Tuesday, 12 March 2013


We have been back in the UK now for 5 weeks and it almost  feels like we have never been away. I am still trying as hard as I can to get back out to Perth - I still have my visa, but its a job that I need to support us. My Sister in Law wants us to go back out and work with them again, but to be truthful its probably going to be the last option as the stress caused by their constant fighting, arguing and shouting is almost unbearable. Plus the complete lack of any privacy whilst living in the 'shed'. So I'm trying my hardest to get another job but it is certainly proving difficult.

Back here at The Little Terraced House, we are surrounded by most or our belongings packed in storage boxes. Every thing should have been shipped out to Perth last week, but for now its on hold. So I am at the stage of unpacking essentials such as warm clothes (I don't think I have been warm since we arrived back here) and cooking items, baking trays etc. I want to get the pressure cooker back out, but I know its in box 13 which is under boxes 14, 15, 16 and 17 and behind boxes 24, 25, 26, 27 and three mirrors, and to be truthful its too much effort right now. I located the slow cooker so that will have to do.

Himself has not been at all well since we arrived back. He was diagnosed with type 2 diabetes about 12 months ago and we had it fairly well under control until recently. Now we can't seem to get his blood sugar count down to anything near sensible regardless of what we do or what he eats. His blood pressure is also sky high and he is having mood swings which have to be seen to be believed. He does know that he is having  them which is one good thing. (Imagine a room full of women with PMT) - well he is like all of them at the same time !!!!!! :-)

I have an interview for a job here tomorrow, so fingers crossed that it comes off as we need finances of some sort whilst we sort out what the heck we do next.

Charlie will be seeing his new medical consultant at the end of this month, so we may know if and when his next op will be. I though I would put some of the details of HLHS on here so you can see the challenges this little man of mine has faced.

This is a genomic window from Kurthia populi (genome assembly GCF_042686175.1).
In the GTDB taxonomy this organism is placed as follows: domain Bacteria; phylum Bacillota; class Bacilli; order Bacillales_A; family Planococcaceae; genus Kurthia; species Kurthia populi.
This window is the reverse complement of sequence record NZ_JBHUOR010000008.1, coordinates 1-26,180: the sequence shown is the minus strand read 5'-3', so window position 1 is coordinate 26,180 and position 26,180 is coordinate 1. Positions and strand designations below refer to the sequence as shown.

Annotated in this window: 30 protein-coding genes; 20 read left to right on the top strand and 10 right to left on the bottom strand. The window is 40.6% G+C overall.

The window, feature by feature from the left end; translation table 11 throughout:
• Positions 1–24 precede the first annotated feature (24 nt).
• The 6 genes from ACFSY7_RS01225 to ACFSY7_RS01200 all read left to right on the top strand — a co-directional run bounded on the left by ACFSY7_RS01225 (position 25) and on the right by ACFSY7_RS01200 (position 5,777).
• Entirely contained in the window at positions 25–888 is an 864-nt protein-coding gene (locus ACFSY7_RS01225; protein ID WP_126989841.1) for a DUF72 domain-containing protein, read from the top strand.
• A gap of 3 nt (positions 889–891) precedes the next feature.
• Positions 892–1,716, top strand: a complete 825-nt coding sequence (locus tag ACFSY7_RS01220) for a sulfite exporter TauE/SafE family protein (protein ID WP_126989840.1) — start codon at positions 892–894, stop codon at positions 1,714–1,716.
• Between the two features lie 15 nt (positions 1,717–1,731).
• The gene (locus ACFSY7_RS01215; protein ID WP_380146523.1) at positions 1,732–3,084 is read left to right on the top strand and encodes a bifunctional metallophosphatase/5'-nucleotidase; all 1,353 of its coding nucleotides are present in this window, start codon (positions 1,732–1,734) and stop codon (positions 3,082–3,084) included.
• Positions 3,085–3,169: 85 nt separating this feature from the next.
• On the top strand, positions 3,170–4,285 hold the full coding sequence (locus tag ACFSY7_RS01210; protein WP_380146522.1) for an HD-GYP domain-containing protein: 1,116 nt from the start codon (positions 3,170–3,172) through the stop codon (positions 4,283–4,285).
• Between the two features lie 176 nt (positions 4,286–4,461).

Hypoplastic Left Heart Syndrome - which means the left side of the heart does not develop or is under developed 

STAGE 1 – Norwood
This surgery is preferably performed in the first week of life. A repair is made to allow the right ventricle to pump blood to both the lungs and the body. Because blood flow must be forceful for the immature lungs, the surgeon creates a tube from a branch of the aorta to the pulmonary artery known as the modified Blalock-Taussing shunt. The baby will still appear blue (cyanotic) after this surgery. Charlie had his done at 1 day old, we hadn't even been able to cuddle him at this stage. 6 hour surgery.
STAGE 2 – bi-directional Glenn or Hemi-Fontan
This surgery is preferrably performed at about 6 months of life when the blood starts to flow more easily and the ventricular force is not needed. The surgeon creates a direct connection between the superior vena cava and the pulmonary artery thus diverting half of the blood flow without the assistance of ventricular force. This reduces the work on the right ventricle by allowing it to only pump blood to the body and allowing all blood from the upper body to the lungs.